I will go into more detail on this lens in a future post in the series.

Lens 4: People

Ultimately, you and the rest of the people in and around your company create the success of your company. They drive the methodologies and create the touchpoints with your market participants. They also drive the management systems, discussed next, that allow your people to determine and execute the right focal points.

Having people with the right skill sets, motivation, and culture for the company, methodologies and touchpoints you are trying to create is critical to the success of your company, so the people lens is arguably the most critical lens in a company. That said, you need a clear view from the other lenses to help inform the view from this lens.

I will go into more detail on this lens in a future post in the series.

Lens 5: Management Systems

Management systems are the organizational processes and software systems that help you get the right people into the company who will do the right things correctly.

Management systems include your aspirations (mission, vision, values), organizational structure, meeting structure (to create the rhythm of your organization), compensation systems and your software systems (e.g., Intranet, collaboration, project management, team management, recruiting systems) that help everyone focus on the right things with limited friction and distractions

Management systems also include human resource systems that help you recruit, onboard, develop, motivate, advance, and separate people as well as the approaches you use to help get everyone in the organization focused on the right activities to drive toward your goals.

Finally, management systems also include the reports your team use to determine your goals, understand where you are against your goals, and help you to identify the focal points going forward.

I will go into more detail on this lens in a future post in the series.

Lens 6: Economic Model

Your economic model is the model that articulates how the activities (and their costs) and pricing create your cash flow from customers and how the two together drive your current and projected economic results. This is a purely economic view of the world that is de-linked from your GAAP financials so that you can more clearly view the economics of your business.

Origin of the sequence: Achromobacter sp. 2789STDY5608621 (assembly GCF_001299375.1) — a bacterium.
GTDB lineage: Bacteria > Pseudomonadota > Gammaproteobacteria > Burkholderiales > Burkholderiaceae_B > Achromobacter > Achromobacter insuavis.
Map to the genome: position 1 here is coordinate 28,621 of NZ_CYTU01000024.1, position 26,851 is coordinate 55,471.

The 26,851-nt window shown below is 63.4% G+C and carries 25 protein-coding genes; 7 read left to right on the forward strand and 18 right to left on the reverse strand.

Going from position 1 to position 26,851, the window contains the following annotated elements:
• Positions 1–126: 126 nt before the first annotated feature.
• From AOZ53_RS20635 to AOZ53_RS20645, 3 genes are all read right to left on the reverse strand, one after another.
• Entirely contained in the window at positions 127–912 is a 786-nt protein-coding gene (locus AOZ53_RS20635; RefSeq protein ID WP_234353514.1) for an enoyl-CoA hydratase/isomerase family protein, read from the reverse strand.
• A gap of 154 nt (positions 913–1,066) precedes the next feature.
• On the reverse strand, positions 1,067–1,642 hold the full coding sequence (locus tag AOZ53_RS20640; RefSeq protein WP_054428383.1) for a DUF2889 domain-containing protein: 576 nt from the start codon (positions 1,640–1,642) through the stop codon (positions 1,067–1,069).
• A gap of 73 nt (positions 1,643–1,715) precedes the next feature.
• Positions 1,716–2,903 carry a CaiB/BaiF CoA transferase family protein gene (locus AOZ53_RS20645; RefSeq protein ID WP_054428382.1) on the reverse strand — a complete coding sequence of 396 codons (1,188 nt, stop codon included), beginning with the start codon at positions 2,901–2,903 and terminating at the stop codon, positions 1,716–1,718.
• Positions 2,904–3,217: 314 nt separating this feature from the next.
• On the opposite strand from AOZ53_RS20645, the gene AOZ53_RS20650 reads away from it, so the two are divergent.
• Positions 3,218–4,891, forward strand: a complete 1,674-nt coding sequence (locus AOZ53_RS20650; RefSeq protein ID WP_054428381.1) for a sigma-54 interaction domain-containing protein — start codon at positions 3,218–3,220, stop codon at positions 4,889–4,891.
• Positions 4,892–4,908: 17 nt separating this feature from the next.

Typically, the key economic model components include your cost of customer acquisition, your pricing model, your gross profits from customers over time, and your other costs relative to the size of your business. More advanced economic models might break down separate economic models by customer segment and/or dig deeper into how certain activities (costs) drive the economic results of your business. The better you understand your economic model, the better you can determine what other lenses on which you might focus to improve your economic model performance.

I will go into more detail on this lens in a future post in the series.

Lens 7: GAAP Financials

Your GAAP financials are essentially what the accountants say they are. While it is easier to manage your company to an economic model performance, ultimately all larger companies are evaluated from a GAAP financial perspective and, therefore, it is important to understand the view through this lens.

I will go into more detail on this lens in a future post in the series.

The Best Tool for Designing and Executing Comprehensive Strategies

This post offered a general overview of the OpenView Lenses, which is the best tool we know for designing and executing comprehensive strategies. I find that most managers consider a subset of the lenses when we discuss strategy and/or operational execution, and my belief is that considering all of the lenses, at least briefly, for any strategy, will help management to ensure their strategy is complete, executable, and stands the best chance for success.

In the next few posts in this series, I will go into more detail on each of the OpenView Lenses starting with Lens 1, Market Participants. In later posts, I will offer a few examples of mapping different strategies. In future posts, I will discuss some pragmatic approaches to using strategy maps as a management team.

What do you think? Can you see how viewing your strategy through each of these lenses can help you both improve it and create and execute initiatives to help you realize it as well? Please give me your feedback so I can clarify any confusion.